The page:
Meet Ausdance National board member Jacqueline Simmonds

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Ausdance National has a dedicated new National Council made up of highly experienced and skilled individuals who have taken charge of your national peak body and are continuing its work. 

Hear from National board member Jacqueline Simmonds about how she got started in dance and why she believes a national dance advocacy organisation is important for Australian dance.

Jacqueline Simmonds

How did you get started in dance?

My sisters and I all went to dance lessons when we were growing up in Melbourne. Ballet became a passion for me, and I continued through high school. I first experienced contemporary dance at college, and loved it!

What was the first Ausdance National project or activity in which you participated?

When I moved to Sydney to head the Dance Department at Nepean CAE (as it was known in those days), I quickly became involved with Ausdance NSW. It was a fantastic way to get to know the dance community in Sydney and stay in touch with what was happening. At the National level, I represented the University on the Tertiary Dance Council of Australia.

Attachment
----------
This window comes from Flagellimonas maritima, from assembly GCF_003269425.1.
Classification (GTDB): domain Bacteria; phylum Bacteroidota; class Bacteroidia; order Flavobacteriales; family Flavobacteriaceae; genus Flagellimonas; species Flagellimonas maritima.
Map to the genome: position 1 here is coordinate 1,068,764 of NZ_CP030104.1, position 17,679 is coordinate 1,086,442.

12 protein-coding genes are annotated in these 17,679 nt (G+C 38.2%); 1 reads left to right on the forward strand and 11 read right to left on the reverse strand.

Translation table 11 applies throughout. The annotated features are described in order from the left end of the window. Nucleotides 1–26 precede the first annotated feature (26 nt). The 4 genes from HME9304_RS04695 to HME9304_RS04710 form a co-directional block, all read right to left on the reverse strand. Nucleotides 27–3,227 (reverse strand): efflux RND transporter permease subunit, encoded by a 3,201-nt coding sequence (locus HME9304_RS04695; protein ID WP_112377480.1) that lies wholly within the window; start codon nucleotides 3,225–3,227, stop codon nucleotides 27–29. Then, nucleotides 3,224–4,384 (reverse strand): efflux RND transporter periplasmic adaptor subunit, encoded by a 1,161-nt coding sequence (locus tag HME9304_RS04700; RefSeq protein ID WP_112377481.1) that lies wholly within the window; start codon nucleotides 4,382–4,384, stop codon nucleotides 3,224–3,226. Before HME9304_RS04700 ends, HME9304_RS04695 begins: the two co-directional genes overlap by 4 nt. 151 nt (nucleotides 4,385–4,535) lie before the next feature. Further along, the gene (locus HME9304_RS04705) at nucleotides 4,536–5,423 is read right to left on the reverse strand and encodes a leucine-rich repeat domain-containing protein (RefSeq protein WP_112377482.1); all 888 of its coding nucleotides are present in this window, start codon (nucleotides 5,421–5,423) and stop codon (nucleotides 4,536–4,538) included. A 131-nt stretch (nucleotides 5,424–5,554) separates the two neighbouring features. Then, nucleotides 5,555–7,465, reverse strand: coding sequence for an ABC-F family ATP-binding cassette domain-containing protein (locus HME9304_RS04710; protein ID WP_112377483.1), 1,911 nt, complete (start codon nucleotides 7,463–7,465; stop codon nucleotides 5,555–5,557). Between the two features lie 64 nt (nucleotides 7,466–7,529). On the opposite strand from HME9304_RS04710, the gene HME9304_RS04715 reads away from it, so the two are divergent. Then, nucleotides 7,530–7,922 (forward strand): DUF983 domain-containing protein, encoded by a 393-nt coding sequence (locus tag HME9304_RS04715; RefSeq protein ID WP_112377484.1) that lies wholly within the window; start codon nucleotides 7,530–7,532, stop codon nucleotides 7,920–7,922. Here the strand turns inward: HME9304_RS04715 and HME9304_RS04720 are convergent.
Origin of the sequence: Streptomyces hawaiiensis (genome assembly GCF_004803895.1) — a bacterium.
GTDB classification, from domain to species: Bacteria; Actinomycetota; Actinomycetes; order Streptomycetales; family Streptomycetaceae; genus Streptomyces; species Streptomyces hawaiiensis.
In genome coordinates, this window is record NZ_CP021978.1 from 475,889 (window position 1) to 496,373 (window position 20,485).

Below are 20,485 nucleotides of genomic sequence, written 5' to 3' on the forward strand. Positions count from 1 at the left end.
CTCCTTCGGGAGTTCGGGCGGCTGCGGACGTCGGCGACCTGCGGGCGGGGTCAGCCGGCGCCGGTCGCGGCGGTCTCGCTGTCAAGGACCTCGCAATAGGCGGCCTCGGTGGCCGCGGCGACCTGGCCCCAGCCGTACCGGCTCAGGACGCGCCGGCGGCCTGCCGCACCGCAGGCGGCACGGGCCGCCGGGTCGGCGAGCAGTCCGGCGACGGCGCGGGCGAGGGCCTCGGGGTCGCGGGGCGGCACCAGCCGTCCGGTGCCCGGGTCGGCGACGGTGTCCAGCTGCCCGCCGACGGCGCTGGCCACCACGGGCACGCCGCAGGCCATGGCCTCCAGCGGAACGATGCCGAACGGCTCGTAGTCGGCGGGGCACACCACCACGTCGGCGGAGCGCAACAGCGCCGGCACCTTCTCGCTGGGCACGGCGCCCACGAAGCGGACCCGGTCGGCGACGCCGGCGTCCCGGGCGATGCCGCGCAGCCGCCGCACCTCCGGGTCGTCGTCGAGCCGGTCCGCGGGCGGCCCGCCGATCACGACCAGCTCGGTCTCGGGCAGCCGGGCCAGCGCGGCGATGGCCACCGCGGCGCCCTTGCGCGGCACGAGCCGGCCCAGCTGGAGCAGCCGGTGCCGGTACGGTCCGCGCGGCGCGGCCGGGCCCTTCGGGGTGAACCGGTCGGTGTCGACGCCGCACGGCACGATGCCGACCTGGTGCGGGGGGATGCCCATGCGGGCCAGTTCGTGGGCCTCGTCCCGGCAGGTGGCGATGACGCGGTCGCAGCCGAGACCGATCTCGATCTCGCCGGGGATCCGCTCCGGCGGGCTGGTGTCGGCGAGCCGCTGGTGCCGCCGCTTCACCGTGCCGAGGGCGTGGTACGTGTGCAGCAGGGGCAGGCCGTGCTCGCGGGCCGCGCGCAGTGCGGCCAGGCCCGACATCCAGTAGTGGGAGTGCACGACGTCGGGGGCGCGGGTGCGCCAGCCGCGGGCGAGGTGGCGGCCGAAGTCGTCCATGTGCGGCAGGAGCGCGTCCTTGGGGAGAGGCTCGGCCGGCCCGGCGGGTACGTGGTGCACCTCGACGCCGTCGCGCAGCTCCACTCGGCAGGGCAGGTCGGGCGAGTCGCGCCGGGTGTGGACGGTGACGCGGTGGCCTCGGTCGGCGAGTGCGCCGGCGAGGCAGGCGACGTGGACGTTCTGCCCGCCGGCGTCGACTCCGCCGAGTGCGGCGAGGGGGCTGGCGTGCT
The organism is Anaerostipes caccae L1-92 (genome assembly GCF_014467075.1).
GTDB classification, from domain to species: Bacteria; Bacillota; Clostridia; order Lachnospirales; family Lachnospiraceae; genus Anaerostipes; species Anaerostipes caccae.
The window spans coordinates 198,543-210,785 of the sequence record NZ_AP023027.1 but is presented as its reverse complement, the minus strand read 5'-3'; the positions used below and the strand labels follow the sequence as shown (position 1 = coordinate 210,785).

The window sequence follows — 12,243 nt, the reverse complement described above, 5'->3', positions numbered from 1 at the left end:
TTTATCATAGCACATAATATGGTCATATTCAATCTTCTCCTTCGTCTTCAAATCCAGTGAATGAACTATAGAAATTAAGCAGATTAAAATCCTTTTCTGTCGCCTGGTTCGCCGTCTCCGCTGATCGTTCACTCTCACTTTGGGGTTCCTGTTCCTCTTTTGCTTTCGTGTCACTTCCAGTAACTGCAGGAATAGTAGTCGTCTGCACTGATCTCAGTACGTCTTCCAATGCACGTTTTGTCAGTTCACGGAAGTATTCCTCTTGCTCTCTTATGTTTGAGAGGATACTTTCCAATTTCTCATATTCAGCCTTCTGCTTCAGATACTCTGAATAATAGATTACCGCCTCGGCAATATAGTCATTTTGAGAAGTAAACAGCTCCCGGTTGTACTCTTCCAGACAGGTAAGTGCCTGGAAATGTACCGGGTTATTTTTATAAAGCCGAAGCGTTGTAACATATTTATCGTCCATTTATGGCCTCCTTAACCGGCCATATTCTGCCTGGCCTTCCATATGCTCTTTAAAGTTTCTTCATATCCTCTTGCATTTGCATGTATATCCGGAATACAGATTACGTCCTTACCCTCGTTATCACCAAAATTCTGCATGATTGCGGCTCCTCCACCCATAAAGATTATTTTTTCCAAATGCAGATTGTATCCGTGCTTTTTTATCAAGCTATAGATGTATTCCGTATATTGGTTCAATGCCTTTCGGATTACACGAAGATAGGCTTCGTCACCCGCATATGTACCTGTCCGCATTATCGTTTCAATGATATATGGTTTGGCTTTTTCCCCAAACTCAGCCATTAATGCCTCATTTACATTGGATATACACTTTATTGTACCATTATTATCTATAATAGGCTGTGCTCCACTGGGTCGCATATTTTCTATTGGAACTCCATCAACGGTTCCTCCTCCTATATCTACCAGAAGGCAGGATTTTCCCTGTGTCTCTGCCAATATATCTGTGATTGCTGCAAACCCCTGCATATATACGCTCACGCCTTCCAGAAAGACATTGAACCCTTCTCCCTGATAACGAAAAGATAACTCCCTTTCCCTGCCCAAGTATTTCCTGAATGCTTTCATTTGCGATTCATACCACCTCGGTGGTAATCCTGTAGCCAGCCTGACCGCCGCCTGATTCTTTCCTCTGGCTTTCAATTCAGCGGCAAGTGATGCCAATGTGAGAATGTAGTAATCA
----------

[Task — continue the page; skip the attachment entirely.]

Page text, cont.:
What is the key benefit that Ausdance membership offers to its members?

The staff of the State and Territory Ausdance organisations have their fingers on the pulse of dance activity in their jurisdictions. Members of Ausdance have access to invaluable information, expertise, advice and support.  

Why did you decide to join the Ausdance National Council?

Over the decades I have seen what Ausdance National has achieved for dance in Australia, and am also aware of the high regard that overseas dance institutions have for the organisation and its accomplishments. In this time of transition for the organisation, I am thrilled that I am in a position to be able to make a contribution to its next phase.

Why do you believe a national dance advocacy organisation is important for Australian dance?

It’s disheartening to see that all the arts, including dance, are so little acknowledged by community leaders in Australia right now. I appreciate that there are many other burning issues to be addressed, but we know that the work of artists is a vital part of a healthy society. We need organisations like Ausdance to keep the arts on the public agenda, to work toward a higher profile for dance and to advocate for dance in all its forms. 

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